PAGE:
December 18, 2020

MEDIA SAVES JOE BIDEN—JUST AS IT SAVED BARACK OBAMA: For NY Times, no news is fit to print about Rep. Swalwell and a spy.

If you’re a New York Times subscriber who also watches the broadcast network evening news and considers that your news diet, there’s a very good chance you haven’t heard about Rep. Eric Swalwell (D-Calif.) and his ties to an accused Chinese spy a few years ago.

To review why this is absolutely worthy of coverage, Swalwell’s interaction with the alleged spy known as Fang Fang included, according to Axios, Fang placing an intern in Swalwell’s office and helping to fundraise for his 2014 reelection campaign. In 2015, the FBI provided Swalwell a “defensive briefing” to warn him of the threat she appeared to pose.

So, the first obvious question is this: Given how easily Swalwell was duped, why did House Speaker Nancy Pelosi (D-Calif.) shortly thereafter place him on the House Intelligence Committee, which oversees the CIA and therefore has access to the highest level of sensitive, classified information?

The New York Times doesn’t seem to care about getting an answer to that question.

Of the biases we see in major media, the sin of omission is one that seems to occur only when the protagonist of a major story has a (D) next to his or her name. So, when the New York Times, which has a whopping 7 million subscribers and is considered the country’s most influential publication, doesn’t see the Swalwell story as a story at all, it tells you just as much about its moral compass as it does its editorial decisions.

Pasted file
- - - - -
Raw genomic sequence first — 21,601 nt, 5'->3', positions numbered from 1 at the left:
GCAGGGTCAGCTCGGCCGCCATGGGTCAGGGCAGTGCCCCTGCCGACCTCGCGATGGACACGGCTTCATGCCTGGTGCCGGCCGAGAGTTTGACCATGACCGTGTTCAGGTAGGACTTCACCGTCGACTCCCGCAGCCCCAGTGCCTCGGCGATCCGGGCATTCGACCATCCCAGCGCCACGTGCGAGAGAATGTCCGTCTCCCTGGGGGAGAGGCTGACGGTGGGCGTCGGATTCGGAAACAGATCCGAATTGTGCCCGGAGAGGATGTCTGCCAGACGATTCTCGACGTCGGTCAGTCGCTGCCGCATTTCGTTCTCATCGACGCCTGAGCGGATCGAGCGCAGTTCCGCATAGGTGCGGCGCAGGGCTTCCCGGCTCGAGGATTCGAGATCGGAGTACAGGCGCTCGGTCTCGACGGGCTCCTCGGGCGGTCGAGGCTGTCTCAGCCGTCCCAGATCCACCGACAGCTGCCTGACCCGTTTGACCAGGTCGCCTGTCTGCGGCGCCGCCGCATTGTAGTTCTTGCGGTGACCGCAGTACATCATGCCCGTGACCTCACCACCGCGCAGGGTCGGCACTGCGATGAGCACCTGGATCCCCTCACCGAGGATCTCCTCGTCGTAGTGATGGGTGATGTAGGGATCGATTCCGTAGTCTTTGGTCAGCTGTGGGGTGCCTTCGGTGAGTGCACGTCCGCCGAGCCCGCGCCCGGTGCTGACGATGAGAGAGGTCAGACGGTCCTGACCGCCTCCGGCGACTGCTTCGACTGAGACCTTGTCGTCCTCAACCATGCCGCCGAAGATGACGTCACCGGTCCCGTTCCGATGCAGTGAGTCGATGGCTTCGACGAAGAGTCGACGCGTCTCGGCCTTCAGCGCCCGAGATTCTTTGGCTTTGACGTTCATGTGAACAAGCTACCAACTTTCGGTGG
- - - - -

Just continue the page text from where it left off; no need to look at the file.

Flashback:

Today is a red-letter day for the New York Times. For the first time, the paper has reported in its news section that the Rev. Jeremiah Wright once uttered the phrase “God damn America.” Wright’s comments were widely reported and widely discussed beginning with an ABC News report six months ago. Barack Obama even had to give a much-publicized speech because of those words, and others. But the newspaper of record has never seen fit to publish Wright’s quote in its news pages. Until today.

— Byron York, National Review Online, September 24th, 2008.

(Classical reference in headline.)

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